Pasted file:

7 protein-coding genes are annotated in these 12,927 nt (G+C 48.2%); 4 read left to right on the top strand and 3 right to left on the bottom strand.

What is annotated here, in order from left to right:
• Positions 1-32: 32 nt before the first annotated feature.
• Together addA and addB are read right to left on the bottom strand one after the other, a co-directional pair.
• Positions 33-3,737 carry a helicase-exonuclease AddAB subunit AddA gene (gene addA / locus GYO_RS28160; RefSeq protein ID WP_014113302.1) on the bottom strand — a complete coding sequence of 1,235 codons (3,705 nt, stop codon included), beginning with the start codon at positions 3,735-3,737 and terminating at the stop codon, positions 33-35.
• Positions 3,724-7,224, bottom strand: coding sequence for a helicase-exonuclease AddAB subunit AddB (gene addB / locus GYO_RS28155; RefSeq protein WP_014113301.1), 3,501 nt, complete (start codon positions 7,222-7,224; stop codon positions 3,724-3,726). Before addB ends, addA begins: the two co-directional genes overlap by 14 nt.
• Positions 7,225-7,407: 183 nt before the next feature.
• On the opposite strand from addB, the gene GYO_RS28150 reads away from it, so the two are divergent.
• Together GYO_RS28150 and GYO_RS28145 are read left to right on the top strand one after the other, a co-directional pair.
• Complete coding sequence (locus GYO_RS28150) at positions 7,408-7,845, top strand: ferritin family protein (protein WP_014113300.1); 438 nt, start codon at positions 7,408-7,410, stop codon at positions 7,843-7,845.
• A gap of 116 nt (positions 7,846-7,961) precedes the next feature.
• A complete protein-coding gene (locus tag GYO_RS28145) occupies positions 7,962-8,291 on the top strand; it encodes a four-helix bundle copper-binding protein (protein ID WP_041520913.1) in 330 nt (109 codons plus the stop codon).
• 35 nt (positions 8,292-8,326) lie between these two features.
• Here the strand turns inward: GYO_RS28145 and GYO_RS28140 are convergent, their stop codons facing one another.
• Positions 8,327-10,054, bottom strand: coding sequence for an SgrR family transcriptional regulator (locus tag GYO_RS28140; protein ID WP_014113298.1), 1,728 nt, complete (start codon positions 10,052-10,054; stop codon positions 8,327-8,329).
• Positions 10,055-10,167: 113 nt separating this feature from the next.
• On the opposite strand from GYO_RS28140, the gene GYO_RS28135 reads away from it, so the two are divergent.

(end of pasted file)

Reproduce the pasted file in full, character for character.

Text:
7 protein-coding genes are annotated in these 12,927 nt (G+C 48.2%); 4 read left to right on the top strand and 3 right to left on the bottom strand.

What is annotated here, in order from left to right:
• Positions 1-32: 32 nt before the first annotated feature.
• Together addA and addB are read right to left on the bottom strand one after the other, a co-directional pair.
• Positions 33-3,737 carry a helicase-exonuclease AddAB subunit AddA gene (gene addA / locus GYO_RS28160; RefSeq protein ID WP_014113302.1) on the bottom strand — a complete coding sequence of 1,235 codons (3,705 nt, stop codon included), beginning with the start codon at positions 3,735-3,737 and terminating at the stop codon, positions 33-35.
• Positions 3,724-7,224, bottom strand: coding sequence for a helicase-exonuclease AddAB subunit AddB (gene addB / locus GYO_RS28155; RefSeq protein WP_014113301.1), 3,501 nt, complete (start codon positions 7,222-7,224; stop codon positions 3,724-3,726). Before addB ends, addA begins: the two co-directional genes overlap by 14 nt.
• Positions 7,225-7,407: 183 nt before the next feature.
• On the opposite strand from addB, the gene GYO_RS28150 reads away from it, so the two are divergent.
• Together GYO_RS28150 and GYO_RS28145 are read left to right on the top strand one after the other, a co-directional pair.
• Complete coding sequence (locus GYO_RS28150) at positions 7,408-7,845, top strand: ferritin family protein (protein WP_014113300.1); 438 nt, start codon at positions 7,408-7,410, stop codon at positions 7,843-7,845.
• A gap of 116 nt (positions 7,846-7,961) precedes the next feature.
• A complete protein-coding gene (locus tag GYO_RS28145) occupies positions 7,962-8,291 on the top strand; it encodes a four-helix bundle copper-binding protein (protein ID WP_041520913.1) in 330 nt (109 codons plus the stop codon).
• 35 nt (positions 8,292-8,326) lie between these two features.
• Here the strand turns inward: GYO_RS28145 and GYO_RS28140 are convergent, their stop codons facing one another.
• Positions 8,327-10,054, bottom strand: coding sequence for an SgrR family transcriptional regulator (locus tag GYO_RS28140; protein ID WP_014113298.1), 1,728 nt, complete (start codon positions 10,052-10,054; stop codon positions 8,327-8,329).
• Positions 10,055-10,167: 113 nt separating this feature from the next.
• On the opposite strand from GYO_RS28140, the gene GYO_RS28135 reads away from it, so the two are divergent.